was only about 25 years old, having already been replaced
with new Buckingham slates (although some of the original
slates had been reused). The majority of the flashings had
also been replaced with new copper.
Apparently, some of the more important historical buildings
in our nation’s capital had been refurbished around
the time of the bicentennial in 1976. At about that time,
Ford’s Theater got a new roof and so did the Castle.
For some unknown reason, however, not all of the Castle’s
flashings had been replaced. Four main central valleys
and the flashings along two parapet walls had been left
as original, and they now leaked. Furthermore, the maintenance
crew had the habit of tromping on the slate roof in what
appeared to be combat boots, crunching the slates underfoot,
breaking them, and adding to the roof problems. The solutions
were simple and relatively inexpensive: replace the old
flashings with new copper and keep people off the roof
who don’t belong there.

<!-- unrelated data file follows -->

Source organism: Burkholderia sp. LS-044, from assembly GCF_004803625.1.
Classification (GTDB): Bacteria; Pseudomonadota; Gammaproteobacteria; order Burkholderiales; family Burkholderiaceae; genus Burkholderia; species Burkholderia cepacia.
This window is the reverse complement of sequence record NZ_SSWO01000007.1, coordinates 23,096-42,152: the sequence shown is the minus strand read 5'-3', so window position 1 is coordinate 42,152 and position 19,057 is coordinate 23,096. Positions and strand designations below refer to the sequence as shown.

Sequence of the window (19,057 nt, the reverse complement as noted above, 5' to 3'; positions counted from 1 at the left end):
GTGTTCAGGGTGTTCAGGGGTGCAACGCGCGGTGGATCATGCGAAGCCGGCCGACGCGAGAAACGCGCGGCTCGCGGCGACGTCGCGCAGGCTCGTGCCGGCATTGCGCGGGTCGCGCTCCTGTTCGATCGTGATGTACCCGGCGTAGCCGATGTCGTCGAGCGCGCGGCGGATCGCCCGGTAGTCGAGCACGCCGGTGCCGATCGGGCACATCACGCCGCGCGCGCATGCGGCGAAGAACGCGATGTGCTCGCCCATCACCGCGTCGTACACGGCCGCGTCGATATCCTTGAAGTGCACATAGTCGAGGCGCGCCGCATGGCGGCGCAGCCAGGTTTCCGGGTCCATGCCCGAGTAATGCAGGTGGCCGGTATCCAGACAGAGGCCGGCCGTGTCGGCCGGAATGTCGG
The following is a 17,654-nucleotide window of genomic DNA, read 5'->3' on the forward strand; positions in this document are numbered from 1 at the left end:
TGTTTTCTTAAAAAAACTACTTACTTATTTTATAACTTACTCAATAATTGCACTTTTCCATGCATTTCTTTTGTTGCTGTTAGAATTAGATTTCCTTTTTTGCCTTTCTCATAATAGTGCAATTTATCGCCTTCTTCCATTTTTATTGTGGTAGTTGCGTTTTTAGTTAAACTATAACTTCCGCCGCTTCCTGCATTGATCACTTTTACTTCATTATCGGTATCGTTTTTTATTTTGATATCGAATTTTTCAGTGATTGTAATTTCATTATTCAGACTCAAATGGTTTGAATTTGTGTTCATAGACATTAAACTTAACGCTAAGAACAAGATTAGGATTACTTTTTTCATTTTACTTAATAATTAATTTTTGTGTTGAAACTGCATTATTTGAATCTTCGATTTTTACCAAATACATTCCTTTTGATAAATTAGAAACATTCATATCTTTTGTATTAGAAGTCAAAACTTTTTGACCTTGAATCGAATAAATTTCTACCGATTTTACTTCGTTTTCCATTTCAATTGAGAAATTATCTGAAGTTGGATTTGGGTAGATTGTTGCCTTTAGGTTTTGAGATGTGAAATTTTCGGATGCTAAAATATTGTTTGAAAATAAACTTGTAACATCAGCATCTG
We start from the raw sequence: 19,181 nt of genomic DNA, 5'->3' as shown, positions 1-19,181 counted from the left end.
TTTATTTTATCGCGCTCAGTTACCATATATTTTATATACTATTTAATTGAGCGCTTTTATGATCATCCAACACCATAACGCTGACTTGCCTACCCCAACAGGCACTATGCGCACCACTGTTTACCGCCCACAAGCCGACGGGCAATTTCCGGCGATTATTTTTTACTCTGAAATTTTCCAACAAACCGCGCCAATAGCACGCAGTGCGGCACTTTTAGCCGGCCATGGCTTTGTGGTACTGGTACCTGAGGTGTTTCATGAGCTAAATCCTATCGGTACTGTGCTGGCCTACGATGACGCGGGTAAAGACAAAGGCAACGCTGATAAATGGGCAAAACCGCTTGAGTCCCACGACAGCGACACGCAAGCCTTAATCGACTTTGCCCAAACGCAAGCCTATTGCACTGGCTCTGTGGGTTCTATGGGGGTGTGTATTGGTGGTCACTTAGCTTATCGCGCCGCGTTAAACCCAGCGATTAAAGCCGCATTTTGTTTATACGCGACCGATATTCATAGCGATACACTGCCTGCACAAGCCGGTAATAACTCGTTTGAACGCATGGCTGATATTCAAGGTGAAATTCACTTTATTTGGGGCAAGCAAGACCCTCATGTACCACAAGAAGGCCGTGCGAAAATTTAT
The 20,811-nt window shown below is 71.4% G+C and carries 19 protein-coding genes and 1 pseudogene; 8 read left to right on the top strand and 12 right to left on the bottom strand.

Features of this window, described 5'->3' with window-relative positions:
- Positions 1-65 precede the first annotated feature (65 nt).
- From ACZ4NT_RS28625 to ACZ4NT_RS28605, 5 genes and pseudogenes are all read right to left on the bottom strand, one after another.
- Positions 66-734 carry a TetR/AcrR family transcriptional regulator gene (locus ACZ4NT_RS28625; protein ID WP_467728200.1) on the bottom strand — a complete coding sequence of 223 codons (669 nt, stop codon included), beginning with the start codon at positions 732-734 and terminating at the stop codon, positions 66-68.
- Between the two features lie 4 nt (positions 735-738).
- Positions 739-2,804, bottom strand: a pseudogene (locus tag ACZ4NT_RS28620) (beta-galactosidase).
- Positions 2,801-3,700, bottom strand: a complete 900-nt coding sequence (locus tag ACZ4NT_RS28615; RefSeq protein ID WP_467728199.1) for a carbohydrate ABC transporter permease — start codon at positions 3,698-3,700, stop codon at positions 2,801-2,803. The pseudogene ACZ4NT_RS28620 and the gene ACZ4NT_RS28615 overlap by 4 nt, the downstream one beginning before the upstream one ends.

The Smithsonian Institution
Building known as the Castle had already been replaced with
new slate, but some of the original flashings had been left
in place, and they leaked. The author is inspecting the roof
in the photo above.
Cathedral in Arkansas — Rightfully
(But Replaced with New Slate)
A slate roof will wear out, of course,
and at the end of its life, nothing can save it. This was
the case with the Cathedral of St. Andrew in Arkansas. The
Cathedral roof was made up of Pennsylvania black slates and
Vermont unfading green slates mixed in an ornate pattern.
At 120 years of age, the PA black slate had simply worn out — become
soft, flaky and falling apart, especially on the south exposure
and on the main body of the church. The Vermont unfading
green slates showed almost no wear at all despite their age
of 120 years.
The original roof was inspected by the author to determine
its condition and to draw up specifications for replacement.
The new slate roof was subsequently installed by Midland
Engineering of South Bend, Indiana, to match the original